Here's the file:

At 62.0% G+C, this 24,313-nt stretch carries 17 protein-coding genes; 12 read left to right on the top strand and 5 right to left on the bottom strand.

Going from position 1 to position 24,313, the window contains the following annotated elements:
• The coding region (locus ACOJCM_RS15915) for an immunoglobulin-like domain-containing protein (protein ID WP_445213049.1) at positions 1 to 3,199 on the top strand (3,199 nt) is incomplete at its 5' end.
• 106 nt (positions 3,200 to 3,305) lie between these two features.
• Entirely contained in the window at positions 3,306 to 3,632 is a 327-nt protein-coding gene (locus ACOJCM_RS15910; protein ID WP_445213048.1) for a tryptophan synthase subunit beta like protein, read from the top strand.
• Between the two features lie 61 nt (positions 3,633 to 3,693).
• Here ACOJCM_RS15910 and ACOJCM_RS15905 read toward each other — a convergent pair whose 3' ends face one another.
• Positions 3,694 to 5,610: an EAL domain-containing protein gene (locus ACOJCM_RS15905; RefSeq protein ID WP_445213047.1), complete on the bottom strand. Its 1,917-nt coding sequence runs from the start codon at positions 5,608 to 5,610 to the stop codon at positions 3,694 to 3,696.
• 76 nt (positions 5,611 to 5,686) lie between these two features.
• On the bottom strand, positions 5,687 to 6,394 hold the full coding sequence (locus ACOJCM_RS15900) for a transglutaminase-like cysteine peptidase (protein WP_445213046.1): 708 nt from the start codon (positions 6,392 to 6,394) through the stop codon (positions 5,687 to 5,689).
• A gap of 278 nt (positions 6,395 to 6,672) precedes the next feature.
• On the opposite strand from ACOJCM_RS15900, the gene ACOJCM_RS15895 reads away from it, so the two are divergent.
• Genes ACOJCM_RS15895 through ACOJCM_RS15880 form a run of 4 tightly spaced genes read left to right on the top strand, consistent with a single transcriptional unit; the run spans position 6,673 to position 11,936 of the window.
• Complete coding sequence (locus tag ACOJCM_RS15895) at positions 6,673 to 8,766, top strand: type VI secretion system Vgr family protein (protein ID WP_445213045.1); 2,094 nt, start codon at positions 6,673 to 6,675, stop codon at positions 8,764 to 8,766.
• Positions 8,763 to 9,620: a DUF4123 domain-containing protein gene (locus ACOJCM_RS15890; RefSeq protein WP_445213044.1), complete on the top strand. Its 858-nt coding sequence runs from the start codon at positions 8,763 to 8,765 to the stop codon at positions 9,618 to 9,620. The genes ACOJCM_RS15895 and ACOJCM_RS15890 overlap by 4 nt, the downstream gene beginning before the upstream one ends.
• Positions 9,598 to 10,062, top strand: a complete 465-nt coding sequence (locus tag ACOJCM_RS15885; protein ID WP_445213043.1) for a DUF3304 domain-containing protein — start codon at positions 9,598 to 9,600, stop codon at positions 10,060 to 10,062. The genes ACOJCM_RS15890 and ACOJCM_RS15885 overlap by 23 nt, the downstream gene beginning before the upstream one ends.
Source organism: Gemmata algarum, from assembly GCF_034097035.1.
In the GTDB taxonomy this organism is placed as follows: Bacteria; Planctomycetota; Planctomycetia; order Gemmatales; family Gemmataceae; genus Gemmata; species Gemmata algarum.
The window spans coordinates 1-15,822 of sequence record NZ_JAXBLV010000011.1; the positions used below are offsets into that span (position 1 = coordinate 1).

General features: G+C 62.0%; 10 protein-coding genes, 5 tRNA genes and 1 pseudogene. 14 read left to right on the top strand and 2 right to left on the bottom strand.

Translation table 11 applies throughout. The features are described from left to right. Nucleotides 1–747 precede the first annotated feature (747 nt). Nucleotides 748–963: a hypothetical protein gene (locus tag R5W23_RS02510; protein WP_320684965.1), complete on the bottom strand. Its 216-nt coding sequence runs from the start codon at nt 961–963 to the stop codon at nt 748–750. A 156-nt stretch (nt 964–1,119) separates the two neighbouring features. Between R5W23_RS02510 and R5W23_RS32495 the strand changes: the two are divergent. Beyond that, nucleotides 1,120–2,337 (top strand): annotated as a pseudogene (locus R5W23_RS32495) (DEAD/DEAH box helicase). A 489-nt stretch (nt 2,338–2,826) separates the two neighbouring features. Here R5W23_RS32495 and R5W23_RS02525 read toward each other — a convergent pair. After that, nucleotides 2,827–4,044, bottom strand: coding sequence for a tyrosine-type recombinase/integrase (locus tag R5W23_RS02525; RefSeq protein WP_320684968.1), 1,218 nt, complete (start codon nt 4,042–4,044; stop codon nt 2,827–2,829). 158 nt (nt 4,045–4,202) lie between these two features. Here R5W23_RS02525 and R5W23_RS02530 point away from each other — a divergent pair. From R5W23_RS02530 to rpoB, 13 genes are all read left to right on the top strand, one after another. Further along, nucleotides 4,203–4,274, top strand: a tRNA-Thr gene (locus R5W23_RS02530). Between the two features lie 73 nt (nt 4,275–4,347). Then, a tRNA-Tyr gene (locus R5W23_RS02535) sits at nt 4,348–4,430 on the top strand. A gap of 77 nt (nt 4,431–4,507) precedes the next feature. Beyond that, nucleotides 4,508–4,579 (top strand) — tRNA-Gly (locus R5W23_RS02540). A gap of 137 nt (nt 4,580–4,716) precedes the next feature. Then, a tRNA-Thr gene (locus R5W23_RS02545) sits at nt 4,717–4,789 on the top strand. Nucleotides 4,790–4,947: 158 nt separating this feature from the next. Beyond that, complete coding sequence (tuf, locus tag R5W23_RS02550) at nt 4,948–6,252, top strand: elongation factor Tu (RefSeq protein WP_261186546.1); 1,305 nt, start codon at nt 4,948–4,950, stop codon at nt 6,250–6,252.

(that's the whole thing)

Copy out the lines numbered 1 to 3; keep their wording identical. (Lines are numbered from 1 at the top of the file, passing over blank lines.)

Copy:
At 62.0% G+C, this 24,313-nt stretch carries 17 protein-coding genes; 12 read left to right on the top strand and 5 right to left on the bottom strand.

Going from position 1 to position 24,313, the window contains the following annotated elements:
• The coding region (locus ACOJCM_RS15915) for an immunoglobulin-like domain-containing protein (protein ID WP_445213049.1) at positions 1 to 3,199 on the top strand (3,199 nt) is incomplete at its 5' end.